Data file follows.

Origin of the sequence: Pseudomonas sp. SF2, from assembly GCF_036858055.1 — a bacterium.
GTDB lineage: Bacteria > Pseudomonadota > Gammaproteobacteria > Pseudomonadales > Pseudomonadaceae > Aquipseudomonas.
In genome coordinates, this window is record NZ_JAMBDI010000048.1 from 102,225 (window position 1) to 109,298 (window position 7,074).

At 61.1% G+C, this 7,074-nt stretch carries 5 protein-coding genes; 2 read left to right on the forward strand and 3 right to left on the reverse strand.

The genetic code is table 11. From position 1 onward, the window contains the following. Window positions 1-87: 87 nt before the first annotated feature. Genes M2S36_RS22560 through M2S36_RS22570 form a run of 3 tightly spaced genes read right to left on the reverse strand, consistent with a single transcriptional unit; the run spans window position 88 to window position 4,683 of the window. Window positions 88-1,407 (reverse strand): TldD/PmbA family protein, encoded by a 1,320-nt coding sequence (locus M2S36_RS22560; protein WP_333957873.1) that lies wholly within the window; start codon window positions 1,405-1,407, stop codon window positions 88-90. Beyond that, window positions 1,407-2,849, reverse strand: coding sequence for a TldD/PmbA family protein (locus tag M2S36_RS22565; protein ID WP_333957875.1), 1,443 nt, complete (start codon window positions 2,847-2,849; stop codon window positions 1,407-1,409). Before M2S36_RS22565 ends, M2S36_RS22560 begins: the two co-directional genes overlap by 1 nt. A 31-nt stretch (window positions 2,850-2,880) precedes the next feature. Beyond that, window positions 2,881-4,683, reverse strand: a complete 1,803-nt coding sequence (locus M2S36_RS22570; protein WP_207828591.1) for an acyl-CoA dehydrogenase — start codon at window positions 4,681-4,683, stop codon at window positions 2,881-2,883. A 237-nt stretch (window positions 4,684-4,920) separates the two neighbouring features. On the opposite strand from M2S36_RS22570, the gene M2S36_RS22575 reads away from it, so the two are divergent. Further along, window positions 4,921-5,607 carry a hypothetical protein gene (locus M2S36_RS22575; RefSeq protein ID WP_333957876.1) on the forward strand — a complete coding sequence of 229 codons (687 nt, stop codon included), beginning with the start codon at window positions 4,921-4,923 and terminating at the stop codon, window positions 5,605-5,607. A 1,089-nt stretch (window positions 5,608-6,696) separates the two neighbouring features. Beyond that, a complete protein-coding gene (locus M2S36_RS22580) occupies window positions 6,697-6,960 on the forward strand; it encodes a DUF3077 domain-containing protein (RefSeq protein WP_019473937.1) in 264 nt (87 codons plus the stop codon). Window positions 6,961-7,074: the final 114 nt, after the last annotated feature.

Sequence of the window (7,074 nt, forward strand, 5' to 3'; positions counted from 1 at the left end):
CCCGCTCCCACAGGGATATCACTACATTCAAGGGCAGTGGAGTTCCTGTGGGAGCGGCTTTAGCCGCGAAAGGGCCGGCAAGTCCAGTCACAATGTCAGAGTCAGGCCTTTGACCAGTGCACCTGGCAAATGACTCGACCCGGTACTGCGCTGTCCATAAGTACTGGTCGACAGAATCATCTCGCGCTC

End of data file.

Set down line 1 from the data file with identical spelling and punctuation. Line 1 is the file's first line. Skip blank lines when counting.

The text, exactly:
Origin of the sequence: Pseudomonas sp. SF2, from assembly GCF_036858055.1 — a bacterium.